Using Remote Sensing to predict tree growth on power networks


One of the most valuable outputs from our Vegetation Analytics is using of remote sensing data to better understand vegetation growth rates on the network. This sophisticated analysis lets vegetation managers design better programs – leading to reduced expenditure, a more defendable schedule of work and increased network reliability.

Why use remote sensing data when growth charts exist?

There are databases on the behaviour of different tree species when assessing tree growth. However, in the context of Utility Vegetation Management (UVM) we have found these to be less valuable. Growth models in academic and forestry applications tend to be for merchantable timber yields rather than power networks. They are often based in a mono-culture environment, such as managed woodland, making them much less relevant for the natural environment surrounding powerlines. Further, growth models typically assess the upwards growth (for timber yield) and not outwards growth or the change in growth speed following cut backs (and the method of cut back).

Additionally, our research has shown that to be effective you need to look at a specific, local environment. Even different portions of the same network with the same species mix can exhibit different trends. So a general model doesn’t provide the granularity needed.


Managing vegetation on a network more effectively requires the use of targeted data analysis


How do you use historic data to make predictions?

Tree growth really isn’t a simple prediction. It changes depending on factors such as species, age of tree, competition and climate. This means applying a broad brush estimate can be unhelpful – leading to over estimation (excess work is done) or underestimation (network is exposed). By using LiDAR to measure the observed growth of vegetation towards the conductor however, we can begin to create real world and highly localised growth rate predictions. Trees are measured in the very conditions they are likely to continue to grow in rather than in a generalised fashion. In parallel, we use our knowledge of historical weather on the network (such as rainfall) to ensure predictions correlate to current and expected conditions.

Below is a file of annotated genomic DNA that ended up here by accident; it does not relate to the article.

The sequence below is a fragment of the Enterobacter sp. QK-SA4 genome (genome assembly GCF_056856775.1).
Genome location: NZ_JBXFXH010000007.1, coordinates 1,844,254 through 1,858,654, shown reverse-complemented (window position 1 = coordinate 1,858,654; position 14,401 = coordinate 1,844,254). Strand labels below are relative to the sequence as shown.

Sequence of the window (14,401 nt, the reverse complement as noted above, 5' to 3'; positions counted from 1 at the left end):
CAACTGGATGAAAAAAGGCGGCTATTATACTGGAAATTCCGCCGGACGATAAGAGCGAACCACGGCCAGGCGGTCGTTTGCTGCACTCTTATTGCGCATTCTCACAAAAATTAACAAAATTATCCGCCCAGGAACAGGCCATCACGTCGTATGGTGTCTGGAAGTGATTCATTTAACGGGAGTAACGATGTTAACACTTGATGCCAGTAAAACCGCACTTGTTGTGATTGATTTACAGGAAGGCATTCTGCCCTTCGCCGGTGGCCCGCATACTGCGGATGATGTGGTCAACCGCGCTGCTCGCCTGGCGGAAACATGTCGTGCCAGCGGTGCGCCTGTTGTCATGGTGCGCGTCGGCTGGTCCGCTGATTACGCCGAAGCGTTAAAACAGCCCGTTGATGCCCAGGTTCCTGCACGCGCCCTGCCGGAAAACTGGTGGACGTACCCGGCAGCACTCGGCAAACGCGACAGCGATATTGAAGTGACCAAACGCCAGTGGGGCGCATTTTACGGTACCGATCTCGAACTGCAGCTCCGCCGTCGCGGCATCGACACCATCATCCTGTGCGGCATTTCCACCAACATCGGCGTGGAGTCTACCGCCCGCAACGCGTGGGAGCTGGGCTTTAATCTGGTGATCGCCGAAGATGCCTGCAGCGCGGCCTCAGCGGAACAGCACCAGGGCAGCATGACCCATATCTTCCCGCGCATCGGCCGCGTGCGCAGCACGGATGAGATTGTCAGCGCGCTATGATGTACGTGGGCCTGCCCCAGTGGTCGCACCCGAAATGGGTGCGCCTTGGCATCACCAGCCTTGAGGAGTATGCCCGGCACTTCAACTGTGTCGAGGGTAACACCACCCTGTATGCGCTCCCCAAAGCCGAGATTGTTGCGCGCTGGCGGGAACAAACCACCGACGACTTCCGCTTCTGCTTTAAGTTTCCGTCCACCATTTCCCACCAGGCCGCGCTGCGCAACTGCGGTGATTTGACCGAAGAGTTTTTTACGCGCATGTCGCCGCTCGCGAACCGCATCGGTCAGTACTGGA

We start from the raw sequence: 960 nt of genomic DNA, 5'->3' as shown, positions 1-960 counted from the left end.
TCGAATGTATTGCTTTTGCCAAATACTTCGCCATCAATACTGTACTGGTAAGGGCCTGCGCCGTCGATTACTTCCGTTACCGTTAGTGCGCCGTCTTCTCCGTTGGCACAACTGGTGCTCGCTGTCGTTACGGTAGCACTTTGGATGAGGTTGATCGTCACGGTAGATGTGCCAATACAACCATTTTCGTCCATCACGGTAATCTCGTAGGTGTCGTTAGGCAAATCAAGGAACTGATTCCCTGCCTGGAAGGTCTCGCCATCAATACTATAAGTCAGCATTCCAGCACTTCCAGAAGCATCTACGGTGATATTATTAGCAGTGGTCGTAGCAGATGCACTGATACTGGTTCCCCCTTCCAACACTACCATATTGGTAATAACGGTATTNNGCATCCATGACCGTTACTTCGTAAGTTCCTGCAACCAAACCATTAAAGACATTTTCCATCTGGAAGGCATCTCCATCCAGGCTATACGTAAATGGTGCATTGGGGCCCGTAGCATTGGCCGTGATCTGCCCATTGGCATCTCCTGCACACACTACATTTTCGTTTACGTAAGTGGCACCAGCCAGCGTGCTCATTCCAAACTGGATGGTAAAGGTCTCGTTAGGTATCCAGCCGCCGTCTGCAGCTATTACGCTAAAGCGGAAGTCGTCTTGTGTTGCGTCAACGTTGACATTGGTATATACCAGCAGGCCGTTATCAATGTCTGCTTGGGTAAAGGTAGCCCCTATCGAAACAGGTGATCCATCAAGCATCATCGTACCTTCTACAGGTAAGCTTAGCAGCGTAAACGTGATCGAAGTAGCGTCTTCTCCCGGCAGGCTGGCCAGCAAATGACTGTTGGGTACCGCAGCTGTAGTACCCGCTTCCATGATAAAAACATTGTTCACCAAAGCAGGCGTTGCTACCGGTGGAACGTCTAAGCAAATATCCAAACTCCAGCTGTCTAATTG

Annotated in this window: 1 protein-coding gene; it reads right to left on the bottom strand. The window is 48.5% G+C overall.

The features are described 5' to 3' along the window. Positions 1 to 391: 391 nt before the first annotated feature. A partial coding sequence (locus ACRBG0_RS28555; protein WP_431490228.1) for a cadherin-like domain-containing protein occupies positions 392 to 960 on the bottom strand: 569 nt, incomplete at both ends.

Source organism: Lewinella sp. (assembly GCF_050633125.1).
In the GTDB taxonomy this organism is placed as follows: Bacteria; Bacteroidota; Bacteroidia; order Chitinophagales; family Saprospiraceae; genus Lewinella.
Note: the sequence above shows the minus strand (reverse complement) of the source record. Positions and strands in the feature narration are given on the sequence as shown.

Using UVM records from a network we can track the effect on growth speed from different management activities (to ensure they are providing best value). It is also possible to track the natural in-growth towards the wires. Helping a utility plan required cut back based on average climate or prepare for wetter or warmer years.

So why would you want to assess growth on the network?

The advantages from better understanding tree growth are many. Being able to use expected growth for a span provides an indicator of how many years a tree will take to violate minimum clearances. Building this up for each span, you have the means to determine a compliance estimate for the network. From there you can inform an annualised cutting program to cut only when needed to ensure compliance. Optimising work to cut other nearby trees where it is advantageous to do so (i.e. soon to be non-compliant).

For utilities looking to move away from a patrol and cut approach or a generalised cyclical approach with broad-brush assumptions, this data arms with them with the information needed for span based contracts. 

As part of a suite of analyses to optimise UVM, vegetation growth rates can provide powerful insight on a network. Letting an operator target their cutting work effectively without increasing their risk profile.

Learn more about our Vegetation Management service.